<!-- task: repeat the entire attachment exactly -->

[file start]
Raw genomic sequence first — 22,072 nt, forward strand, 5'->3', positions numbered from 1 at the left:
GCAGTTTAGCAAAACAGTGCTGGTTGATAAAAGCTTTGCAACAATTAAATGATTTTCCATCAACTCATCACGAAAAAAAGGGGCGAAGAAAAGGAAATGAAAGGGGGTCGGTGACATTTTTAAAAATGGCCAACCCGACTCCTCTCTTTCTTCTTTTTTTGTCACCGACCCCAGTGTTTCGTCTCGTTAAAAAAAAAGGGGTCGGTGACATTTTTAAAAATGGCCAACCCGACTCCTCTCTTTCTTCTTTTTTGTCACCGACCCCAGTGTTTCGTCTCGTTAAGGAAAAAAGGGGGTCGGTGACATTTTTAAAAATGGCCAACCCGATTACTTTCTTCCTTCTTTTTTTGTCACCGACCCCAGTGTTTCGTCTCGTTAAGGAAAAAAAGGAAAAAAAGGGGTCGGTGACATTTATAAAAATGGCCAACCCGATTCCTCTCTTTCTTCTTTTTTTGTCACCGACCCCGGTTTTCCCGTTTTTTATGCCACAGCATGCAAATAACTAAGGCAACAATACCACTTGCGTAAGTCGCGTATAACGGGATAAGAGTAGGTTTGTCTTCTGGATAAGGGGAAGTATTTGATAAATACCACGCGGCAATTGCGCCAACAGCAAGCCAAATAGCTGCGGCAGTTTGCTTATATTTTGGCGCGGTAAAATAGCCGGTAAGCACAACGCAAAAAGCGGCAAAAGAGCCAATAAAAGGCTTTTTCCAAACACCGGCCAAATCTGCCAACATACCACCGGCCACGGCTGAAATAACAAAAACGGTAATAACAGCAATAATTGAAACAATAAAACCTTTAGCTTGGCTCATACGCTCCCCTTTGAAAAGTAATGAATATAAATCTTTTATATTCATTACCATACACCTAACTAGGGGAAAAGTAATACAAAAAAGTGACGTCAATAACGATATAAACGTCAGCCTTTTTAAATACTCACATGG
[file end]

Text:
Raw genomic sequence first — 22,072 nt, forward strand, 5'->3', positions numbered from 1 at the left:
GCAGTTTAGCAAAACAGTGCTGGTTGATAAAAGCTTTGCAACAATTAAATGATTTTCCATCAACTCATCACGAAAAAAAGGGGCGAAGAAAAGGAAATGAAAGGGGGTCGGTGACATTTTTAAAAATGGCCAACCCGACTCCTCTCTTTCTTCTTTTTTTGTCACCGACCCCAGTGTTTCGTCTCGTTAAAAAAAAAGGGGTCGGTGACATTTTTAAAAATGGCCAACCCGACTCCTCTCTTTCTTCTTTTTTGTCACCGACCCCAGTGTTTCGTCTCGTTAAGGAAAAAAGGGGGTCGGTGACATTTTTAAAAATGGCCAACCCGATTACTTTCTTCCTTCTTTTTTTGTCACCGACCCCAGTGTTTCGTCTCGTTAAGGAAAAAAAGGAAAAAAAGGGGTCGGTGACATTTATAAAAATGGCCAACCCGATTCCTCTCTTTCTTCTTTTTTTGTCACCGACCCCGGTTTTCCCGTTTTTTATGCCACAGCATGCAAATAACTAAGGCAACAATACCACTTGCGTAAGTCGCGTATAACGGGATAAGAGTAGGTTTGTCTTCTGGATAAGGGGAAGTATTTGATAAATACCACGCGGCAATTGCGCCAACAGCAAGCCAAATAGCTGCGGCAGTTTGCTTATATTTTGGCGCGGTAAAATAGCCGGTAAGCACAACGCAAAAAGCGGCAAAAGAGCCAATAAAAGGCTTTTTCCAAACACCGGCCAAATCTGCCAACATACCACCGGCCACGGCTGAAATAACAAAAACGGTAATAACAGCAATAATTGAAACAATAAAACCTTTAGCTTGGCTCATACGCTCCCCTTTGAAAAGTAATGAATATAAATCTTTTATATTCATTACCATACACCTAACTAGGGGAAAAGTAATACAAAAAAGTGACGTCAATAACGATATAAACGTCAGCCTTTTTAAATACTCACATGG